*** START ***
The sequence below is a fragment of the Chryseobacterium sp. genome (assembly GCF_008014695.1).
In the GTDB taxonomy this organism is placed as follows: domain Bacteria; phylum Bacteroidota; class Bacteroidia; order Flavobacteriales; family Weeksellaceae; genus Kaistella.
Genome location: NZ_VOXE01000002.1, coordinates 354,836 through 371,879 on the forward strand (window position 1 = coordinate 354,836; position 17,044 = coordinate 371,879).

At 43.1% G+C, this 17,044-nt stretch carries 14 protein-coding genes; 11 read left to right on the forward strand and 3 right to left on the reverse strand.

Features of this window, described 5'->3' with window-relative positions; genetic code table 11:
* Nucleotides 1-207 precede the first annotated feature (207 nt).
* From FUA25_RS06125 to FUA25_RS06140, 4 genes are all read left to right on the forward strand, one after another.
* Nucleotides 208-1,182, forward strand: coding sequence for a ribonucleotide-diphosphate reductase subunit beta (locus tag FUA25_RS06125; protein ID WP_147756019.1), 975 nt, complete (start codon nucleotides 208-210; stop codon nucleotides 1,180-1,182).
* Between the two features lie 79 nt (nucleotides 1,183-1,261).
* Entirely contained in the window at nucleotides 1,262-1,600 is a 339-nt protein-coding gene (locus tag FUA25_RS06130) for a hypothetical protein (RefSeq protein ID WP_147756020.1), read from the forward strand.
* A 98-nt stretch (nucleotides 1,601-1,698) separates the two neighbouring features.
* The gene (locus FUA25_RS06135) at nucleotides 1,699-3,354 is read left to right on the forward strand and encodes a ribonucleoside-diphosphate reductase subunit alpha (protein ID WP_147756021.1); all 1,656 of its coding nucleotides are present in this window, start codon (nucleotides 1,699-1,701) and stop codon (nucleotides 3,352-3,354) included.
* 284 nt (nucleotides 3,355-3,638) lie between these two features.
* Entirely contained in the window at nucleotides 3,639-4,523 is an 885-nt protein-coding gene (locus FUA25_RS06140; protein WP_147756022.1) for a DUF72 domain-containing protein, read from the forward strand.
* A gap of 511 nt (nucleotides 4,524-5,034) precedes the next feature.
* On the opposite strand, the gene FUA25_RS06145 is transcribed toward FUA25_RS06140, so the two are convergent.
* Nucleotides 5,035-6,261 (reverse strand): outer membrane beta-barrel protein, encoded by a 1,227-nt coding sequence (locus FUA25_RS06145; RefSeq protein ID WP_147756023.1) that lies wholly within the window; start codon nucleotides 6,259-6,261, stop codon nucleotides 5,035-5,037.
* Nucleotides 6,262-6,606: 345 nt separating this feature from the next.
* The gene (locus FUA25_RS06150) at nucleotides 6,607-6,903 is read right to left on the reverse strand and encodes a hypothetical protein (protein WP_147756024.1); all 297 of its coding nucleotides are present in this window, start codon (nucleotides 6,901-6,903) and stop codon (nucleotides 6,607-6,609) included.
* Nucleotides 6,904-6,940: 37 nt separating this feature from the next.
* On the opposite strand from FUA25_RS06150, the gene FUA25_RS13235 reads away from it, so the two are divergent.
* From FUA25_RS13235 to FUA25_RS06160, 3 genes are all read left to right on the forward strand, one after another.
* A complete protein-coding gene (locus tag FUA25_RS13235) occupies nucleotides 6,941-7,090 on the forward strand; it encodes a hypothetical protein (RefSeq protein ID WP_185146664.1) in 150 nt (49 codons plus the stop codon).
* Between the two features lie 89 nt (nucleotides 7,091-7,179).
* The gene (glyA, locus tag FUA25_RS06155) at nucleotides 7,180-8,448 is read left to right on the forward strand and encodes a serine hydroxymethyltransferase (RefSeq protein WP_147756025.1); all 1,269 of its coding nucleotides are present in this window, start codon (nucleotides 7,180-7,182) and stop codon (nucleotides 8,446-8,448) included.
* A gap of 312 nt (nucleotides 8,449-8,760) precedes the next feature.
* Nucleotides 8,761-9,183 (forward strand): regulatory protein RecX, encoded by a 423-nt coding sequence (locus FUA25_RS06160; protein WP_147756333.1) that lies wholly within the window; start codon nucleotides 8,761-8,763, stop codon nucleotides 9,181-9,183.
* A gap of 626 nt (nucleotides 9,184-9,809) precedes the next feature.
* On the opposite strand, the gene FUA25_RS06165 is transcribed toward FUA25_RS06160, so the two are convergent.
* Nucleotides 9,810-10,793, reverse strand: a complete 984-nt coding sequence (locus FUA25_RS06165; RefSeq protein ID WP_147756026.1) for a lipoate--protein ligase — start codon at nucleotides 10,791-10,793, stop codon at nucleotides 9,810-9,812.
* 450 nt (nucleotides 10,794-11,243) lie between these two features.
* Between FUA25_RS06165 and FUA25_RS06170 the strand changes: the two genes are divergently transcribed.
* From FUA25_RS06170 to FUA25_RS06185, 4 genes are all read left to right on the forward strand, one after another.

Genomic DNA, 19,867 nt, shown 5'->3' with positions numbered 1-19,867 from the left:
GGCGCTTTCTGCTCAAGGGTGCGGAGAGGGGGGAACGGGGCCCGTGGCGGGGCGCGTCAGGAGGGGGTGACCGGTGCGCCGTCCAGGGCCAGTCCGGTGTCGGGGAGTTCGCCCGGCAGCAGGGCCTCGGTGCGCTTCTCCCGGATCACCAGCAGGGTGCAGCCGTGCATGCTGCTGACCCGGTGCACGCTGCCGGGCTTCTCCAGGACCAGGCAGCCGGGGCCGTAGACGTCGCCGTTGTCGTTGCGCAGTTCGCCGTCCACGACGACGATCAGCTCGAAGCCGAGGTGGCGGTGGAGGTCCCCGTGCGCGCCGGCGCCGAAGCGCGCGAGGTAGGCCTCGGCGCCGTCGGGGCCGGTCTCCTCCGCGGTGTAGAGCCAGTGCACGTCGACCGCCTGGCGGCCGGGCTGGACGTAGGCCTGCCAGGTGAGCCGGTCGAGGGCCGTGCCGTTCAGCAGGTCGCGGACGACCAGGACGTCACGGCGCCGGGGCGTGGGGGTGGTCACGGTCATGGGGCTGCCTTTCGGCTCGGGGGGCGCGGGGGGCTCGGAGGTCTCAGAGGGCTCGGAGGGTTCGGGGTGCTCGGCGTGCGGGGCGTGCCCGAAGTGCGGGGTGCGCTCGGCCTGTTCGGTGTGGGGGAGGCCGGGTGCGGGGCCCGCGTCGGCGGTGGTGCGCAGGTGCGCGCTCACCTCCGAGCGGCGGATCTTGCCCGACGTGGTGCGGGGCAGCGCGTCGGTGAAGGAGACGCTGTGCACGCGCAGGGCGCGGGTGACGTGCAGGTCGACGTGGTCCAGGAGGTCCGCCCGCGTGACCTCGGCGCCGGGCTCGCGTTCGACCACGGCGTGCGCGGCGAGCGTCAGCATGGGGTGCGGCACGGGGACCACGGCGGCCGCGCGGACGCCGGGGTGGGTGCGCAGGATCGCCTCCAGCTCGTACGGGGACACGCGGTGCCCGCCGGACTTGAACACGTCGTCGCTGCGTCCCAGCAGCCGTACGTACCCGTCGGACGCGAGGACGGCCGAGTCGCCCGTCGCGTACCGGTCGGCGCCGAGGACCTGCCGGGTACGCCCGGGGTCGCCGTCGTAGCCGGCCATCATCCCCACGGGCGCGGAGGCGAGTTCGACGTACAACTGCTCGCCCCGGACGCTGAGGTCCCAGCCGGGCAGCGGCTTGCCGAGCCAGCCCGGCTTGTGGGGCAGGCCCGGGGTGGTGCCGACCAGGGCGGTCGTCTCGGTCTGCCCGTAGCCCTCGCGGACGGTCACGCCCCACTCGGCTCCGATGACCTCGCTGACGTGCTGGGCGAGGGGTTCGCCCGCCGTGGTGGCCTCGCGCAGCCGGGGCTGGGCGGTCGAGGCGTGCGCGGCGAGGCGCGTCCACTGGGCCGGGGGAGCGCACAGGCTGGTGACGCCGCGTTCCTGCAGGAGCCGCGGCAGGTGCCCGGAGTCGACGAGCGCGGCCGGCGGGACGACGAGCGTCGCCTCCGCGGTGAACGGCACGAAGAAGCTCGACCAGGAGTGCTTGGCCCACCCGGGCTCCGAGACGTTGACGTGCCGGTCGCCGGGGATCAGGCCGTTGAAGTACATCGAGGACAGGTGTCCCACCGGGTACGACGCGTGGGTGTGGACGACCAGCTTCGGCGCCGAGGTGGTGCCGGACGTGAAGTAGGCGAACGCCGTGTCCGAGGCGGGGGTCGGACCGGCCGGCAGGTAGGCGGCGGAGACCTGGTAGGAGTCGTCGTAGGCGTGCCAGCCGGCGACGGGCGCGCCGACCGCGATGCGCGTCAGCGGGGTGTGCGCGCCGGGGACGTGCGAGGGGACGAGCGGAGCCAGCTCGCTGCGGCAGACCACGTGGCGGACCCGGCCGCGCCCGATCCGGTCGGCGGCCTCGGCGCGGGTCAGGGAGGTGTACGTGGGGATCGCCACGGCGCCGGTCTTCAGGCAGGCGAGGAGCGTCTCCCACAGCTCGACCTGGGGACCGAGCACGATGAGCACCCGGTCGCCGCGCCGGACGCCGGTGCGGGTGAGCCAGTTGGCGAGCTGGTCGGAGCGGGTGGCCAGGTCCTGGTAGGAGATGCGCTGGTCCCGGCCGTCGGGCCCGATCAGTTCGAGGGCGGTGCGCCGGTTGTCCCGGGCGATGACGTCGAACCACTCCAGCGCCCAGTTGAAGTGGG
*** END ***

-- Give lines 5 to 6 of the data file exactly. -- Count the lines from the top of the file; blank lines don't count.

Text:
Features of this window, described 5'->3' with window-relative positions; genetic code table 11:
* Nucleotides 1-207 precede the first annotated feature (207 nt).